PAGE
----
I could offer you platitudes and false assurances, but they won’t help you, and they’ll leave me feeling like crap. It’s a Frightening New World, and all I can promise is that we’ll be exploring it together.

In the meantime, keep writing. That one bit of advice has not and will not lose its value.

Monday Musings: The Social Side of Cons

At the end of this week, I will drive to Charlotte for the Saga Professional Development Conference, where I will be speaking over the weekend. It should be a fun event and I hope to see many of you there.

As I prepare for it, though, I realize that I left something out of my recent Monday Musings post on attending conventions. Clearly, we all want to glean from our conventions and conferences all that we can professionally. But there is another reason we attend these gatherings. I am looking forward to my panels and my workshop, but mostly I’m excited to spend time with my friends and colleagues, to reconnect with fellow writers who I don’t get to see nearly enough.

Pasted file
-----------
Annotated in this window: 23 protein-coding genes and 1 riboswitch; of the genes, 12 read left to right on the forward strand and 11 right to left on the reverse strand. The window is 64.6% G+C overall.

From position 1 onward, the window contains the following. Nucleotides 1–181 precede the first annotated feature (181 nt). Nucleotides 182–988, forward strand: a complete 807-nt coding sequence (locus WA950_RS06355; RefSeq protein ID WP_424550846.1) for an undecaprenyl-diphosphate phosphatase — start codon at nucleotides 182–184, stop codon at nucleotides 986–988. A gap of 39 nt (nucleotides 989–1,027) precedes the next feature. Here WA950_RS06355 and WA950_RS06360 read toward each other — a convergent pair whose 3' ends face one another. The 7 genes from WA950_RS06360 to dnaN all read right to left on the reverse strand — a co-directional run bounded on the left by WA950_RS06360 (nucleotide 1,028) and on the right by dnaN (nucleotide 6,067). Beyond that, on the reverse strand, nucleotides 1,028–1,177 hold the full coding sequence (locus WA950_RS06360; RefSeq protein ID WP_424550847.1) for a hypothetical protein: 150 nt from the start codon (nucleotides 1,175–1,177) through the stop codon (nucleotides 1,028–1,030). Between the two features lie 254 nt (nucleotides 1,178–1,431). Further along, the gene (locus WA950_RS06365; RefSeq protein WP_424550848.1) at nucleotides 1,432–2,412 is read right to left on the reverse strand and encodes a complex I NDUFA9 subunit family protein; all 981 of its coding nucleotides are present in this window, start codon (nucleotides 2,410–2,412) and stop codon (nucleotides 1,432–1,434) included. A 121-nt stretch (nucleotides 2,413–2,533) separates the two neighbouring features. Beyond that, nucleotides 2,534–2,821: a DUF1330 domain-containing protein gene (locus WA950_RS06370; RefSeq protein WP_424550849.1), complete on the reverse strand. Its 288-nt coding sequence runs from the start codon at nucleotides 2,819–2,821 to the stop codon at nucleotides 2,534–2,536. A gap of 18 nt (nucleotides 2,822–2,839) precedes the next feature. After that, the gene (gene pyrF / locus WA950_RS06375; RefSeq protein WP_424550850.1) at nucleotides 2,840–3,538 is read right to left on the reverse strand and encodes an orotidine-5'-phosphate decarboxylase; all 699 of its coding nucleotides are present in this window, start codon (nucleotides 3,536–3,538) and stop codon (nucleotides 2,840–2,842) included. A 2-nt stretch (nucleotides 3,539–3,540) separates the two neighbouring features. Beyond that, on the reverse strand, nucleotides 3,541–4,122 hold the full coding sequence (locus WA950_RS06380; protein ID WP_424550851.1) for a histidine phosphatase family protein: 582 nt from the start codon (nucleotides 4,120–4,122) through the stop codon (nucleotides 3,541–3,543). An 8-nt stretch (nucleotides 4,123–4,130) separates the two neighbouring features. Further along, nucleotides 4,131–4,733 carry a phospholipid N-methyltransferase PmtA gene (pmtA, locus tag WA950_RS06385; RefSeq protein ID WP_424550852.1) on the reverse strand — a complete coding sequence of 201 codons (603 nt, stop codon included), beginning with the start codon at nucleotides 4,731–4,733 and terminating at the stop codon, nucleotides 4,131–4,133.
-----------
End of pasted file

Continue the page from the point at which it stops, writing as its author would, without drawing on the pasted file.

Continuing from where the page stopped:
I live in a tiny town in the rural south. It’s a college town – good places to eat, lots of cultural opportunities, and a wonderful community of smart, interesting, socially-aware people. But I’m pretty much the only speculative fiction writer in the area. There are plenty of writers in town – and I spend time with several of them – but our genre is not well represented.

Moreover, writing is a solitary act (if you don’t count the clamor of voices in our heads). It’s easy to feel isolated in this profession, especially early in one’s career, when we haven’t yet had the chance to build a writing community.